## Description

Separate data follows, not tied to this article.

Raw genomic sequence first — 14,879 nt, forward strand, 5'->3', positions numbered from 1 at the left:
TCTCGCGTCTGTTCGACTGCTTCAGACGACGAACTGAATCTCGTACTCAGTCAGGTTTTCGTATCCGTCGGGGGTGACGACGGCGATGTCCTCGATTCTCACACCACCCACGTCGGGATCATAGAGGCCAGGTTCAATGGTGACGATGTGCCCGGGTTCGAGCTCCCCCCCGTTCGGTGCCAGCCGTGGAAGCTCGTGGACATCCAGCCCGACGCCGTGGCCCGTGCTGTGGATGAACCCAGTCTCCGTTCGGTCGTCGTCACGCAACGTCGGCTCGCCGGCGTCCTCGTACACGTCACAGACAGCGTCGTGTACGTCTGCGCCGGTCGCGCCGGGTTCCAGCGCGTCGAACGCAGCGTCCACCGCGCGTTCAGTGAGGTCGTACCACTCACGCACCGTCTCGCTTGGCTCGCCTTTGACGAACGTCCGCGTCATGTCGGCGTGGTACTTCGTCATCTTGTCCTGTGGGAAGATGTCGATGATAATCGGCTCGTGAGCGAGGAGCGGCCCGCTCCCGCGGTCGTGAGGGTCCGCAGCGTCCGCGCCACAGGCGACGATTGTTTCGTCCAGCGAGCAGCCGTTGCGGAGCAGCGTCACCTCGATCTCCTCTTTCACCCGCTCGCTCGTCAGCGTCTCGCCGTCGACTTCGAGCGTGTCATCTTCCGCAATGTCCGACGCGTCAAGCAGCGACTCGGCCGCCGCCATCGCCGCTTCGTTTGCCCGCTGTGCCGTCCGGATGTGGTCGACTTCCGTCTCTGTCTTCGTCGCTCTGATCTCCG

Graduate student Teaching Assistants (GTAs) contribute to calculus instruction in two ways: as the primary teacher and as recitation leaders. GTAs can also be viewed as the next generation of mathematics instructors. Thus, in addition to their immediate contribution to the landscape of Calculus 1 instruction, GTAs will contribute significantly to the long-term state of calculus in their future occupations. However, their preparation for these roles varies widely and is often minimal. In this study, I first compare the mathematical beliefs, instructional practices, and student success of GTAs to other Calculus 1 instructors. I then provide rich descriptions for three GTA professional development (PD) programs that prepare graduate students as course instructors, as recitation leaders, and as future faculty. I then investigate the instructional practices and mathematical beliefs of graduate students coming from these three PD programs. I conclude this work with a description of a framework for GTA-PD programs. To accomplish this work, I conducted a mixed-method analysis on national survey data and case study data from four doctoral granting institutions. These four institutions were chosen because of their higher-than-expected student success in Calculus 1. The results of these analyses indicate that graduate students teach in more innovative ways than other instructors, though their students were less successful. Among the four case study institutions, I identified three models of GTA-PD, each of which appeared successful in accomplishing their goals. These goals included transitioning graduate students into the role of instructor, preparing graduate students to implement an innovative approach to Calculus 1, and supporting graduate students as recitation leaders. These analyses also led to the development of a framework to be used to characterize, evaluate, and consider the implementation of graduate student professional development programs. This GTA-PD framework is thus one of the major contributions put forth by this dissertation.